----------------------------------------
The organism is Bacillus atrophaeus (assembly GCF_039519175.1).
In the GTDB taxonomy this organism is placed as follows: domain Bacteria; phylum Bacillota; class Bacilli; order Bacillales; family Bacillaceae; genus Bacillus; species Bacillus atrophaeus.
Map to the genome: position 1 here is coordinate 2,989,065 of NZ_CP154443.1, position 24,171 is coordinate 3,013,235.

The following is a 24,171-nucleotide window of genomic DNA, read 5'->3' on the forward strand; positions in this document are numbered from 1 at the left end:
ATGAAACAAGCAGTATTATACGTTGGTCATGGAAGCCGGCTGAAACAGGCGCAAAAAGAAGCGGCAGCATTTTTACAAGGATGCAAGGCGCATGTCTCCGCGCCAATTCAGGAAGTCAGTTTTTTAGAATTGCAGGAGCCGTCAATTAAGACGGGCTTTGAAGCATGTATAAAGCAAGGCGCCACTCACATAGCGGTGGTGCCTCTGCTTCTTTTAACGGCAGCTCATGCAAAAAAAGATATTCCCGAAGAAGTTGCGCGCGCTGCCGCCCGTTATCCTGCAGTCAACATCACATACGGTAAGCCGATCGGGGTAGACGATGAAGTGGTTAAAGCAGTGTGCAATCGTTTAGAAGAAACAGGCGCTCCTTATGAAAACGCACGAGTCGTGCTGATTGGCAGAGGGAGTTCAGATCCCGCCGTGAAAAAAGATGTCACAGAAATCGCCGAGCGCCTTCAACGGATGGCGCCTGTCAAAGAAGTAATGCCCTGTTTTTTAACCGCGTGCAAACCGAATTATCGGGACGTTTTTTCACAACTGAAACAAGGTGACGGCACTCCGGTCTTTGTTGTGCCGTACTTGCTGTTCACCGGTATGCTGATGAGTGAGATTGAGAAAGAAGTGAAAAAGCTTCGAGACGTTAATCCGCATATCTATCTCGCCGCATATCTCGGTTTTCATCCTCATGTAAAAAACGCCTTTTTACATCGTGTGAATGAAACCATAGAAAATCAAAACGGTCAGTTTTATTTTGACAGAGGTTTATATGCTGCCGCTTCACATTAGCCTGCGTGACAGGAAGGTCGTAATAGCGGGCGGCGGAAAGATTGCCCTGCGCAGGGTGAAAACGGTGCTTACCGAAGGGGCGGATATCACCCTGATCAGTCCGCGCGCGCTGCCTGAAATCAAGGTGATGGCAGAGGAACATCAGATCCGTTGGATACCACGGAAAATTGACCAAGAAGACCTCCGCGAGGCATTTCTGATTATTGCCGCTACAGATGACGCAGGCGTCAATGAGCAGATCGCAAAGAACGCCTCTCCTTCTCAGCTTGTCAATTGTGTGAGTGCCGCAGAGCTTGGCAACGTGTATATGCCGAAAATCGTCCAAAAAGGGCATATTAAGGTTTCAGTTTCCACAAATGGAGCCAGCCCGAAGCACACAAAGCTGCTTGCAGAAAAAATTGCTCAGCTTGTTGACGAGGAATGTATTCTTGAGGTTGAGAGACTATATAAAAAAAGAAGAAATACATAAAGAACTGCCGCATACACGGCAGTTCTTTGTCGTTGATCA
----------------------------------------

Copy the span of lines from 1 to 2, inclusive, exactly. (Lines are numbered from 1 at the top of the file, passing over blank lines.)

The organism is Bacillus atrophaeus (assembly GCF_039519175.1).
In the GTDB taxonomy this organism is placed as follows: domain Bacteria; phylum Bacillota; class Bacilli; order Bacillales; family Bacillaceae; genus Bacillus; species Bacillus atrophaeus.